Another of Gloucestershire food producers is Day’s Cottage. It has over 20 acres of orchards to help the company produce award-winning apple juice for more than 20 years. Pure apple juice, cider and perry are all manufactured using traditional methods and apples from traditional, mature orchards in Gloucestershire.
No additives or preservatives are used in manufacture. The juice of over 1kg of fresh fruit fills each 75cl bottle. The orchards are all free from sprays, chemicals or artificial fertilisers. The ciders and perry are fermented and matured in oak barrels. Only old varieties are used, such as Morgan Sweet and Foxwhelp apples and Brown Bess and Blakeney Red pears.
Ethical Addictions based in Kingsholm, Gloucester, is a small family company that sources high quality coffee buying direct from the growers. The coffee comes from villages in Brazil and Tanzania. Products include the Grizzly Bear Ethical Coffee Blend and shade grown coffee.
Finally if you’re after raw coconut oil why not try out Bula Batiki which works with Fijian islanders directly to ensure their communities benefit.
Proving once again that there are some unusual as well as mainstream food producers in the counties served by AC Services (Southern).
Will it be Brexit, the Beast from the East, nerve gas poisoning, or Donald Trump?
No, what we are currently facing is a global shortage of currants, raisins and sultanas. This dried fruit crisis is not short term.
The dried fruit crisis is raising concern around the world and especially in the UK. All are concerned about the ready availability of this foodstuff in the future.
Britain is the world’s biggest importer of dried fruit. Since September last year, the price of raisins and sultanas has seen an exponential rise of up to 42%. Consider what the impact could be on hot cross buns and Christmas puddings.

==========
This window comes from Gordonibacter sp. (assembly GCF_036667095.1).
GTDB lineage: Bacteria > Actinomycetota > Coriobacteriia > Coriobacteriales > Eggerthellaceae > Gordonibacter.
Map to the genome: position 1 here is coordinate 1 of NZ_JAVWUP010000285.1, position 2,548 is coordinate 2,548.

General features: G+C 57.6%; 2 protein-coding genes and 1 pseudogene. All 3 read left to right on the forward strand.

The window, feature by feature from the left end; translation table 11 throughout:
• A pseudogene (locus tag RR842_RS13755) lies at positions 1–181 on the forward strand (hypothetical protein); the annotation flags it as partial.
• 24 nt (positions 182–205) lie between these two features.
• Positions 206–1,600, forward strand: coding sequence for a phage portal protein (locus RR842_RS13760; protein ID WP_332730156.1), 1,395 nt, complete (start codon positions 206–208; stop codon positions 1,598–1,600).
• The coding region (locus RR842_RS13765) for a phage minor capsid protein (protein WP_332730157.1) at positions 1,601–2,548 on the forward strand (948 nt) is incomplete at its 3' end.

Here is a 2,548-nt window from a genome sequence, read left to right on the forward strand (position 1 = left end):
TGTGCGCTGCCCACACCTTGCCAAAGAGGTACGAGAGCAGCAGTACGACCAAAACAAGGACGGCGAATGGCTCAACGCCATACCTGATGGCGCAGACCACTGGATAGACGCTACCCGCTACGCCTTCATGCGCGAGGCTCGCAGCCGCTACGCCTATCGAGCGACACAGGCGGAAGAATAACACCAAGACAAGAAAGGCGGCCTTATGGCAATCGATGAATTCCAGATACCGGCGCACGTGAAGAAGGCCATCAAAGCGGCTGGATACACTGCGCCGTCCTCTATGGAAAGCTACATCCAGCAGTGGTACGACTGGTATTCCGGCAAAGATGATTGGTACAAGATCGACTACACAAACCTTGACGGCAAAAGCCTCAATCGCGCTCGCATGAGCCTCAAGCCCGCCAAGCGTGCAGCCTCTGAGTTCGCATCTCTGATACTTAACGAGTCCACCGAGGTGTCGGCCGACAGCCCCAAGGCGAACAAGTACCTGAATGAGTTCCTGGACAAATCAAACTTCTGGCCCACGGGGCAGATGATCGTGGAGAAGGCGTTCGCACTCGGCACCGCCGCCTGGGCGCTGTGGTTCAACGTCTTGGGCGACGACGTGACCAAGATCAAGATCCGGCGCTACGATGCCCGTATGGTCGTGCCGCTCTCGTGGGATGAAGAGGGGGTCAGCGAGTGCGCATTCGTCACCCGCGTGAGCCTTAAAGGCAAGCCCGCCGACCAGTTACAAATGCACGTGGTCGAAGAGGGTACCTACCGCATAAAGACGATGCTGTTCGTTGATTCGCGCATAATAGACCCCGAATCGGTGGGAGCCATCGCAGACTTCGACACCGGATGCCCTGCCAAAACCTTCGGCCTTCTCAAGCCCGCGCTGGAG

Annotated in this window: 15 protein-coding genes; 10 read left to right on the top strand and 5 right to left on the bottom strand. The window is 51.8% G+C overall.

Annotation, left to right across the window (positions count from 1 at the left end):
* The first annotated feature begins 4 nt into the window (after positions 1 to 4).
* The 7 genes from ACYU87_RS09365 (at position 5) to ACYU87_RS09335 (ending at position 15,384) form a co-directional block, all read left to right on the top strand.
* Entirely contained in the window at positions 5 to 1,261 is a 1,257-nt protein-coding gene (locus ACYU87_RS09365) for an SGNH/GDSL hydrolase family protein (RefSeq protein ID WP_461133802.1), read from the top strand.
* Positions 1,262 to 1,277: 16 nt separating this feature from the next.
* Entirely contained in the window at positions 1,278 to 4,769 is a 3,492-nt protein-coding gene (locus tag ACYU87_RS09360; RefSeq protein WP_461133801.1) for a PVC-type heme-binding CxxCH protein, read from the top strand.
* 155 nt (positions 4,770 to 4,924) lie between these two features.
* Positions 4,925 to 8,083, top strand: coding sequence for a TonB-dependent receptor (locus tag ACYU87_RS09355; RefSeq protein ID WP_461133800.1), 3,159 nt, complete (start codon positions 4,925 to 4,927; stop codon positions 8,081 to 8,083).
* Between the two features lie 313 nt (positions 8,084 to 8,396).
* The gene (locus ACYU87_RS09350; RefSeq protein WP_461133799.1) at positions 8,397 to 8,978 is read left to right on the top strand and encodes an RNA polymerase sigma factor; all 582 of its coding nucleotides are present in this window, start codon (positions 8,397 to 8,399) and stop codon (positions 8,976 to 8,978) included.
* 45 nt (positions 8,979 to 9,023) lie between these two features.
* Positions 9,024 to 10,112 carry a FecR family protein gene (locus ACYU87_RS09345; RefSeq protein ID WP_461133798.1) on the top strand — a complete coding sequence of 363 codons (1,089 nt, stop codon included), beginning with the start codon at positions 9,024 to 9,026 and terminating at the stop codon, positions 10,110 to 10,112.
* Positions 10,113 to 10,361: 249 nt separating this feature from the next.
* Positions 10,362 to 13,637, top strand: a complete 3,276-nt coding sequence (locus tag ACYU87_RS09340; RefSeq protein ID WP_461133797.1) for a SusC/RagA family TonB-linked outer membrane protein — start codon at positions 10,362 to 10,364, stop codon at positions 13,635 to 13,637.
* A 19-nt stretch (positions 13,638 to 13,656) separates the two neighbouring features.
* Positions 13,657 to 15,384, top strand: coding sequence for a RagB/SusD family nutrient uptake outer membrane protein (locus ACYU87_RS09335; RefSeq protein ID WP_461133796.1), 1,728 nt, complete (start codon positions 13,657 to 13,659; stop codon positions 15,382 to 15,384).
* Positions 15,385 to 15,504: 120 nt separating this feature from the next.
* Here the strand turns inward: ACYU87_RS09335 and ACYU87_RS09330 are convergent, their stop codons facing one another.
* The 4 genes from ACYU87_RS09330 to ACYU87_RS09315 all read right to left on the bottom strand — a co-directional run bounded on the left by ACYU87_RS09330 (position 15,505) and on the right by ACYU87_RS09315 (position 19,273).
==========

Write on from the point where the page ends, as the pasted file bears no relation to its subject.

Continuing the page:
One a Penny…?
There are a number of factors that have contributed to this price increase. Falling numbers of raisins in California and the reduction by Greek farmers in producing currants are the main culprits.
According to the BBC, California produces most of the raisins destined for the UK. But farmers in the region have decided that there are more lucrative crops than dried fruit. The forecast is for 275,000 tonnes of raisins to be produced in 2017-18 in California. This is an 8% reduction from the previous year and 15% below the five-year average. Also, land and labour costs have risen in the USA.
Turkey and Greece have become the go-to places. But Greece’s declining production is now forcing buyers to seek out other markets, notably Australia and South Africa.
Unfortunately, Australia’s harvesting of the sultana crop seems to be running slow due to an unprecedented heatwave. The good news is that Turkey is still producing large amounts of dried fruit.
The industry itself is reassuring worried fans of hot cross buns that a shortage is highly unlikely. But some cannot rule out traditional Christmas baking being affected unless a viable solution is found. Gordon Polson, director of the Federation of Bakers, said anybody who is making hot cross buns for Easter will “already have the supplies in place”. Andrew Ciclitira, director of UK dried fruit supplier Demos, urged manufacturers to be “more creative” and look to Australia and South Africa as alternative suppliers of raisins and sultanas.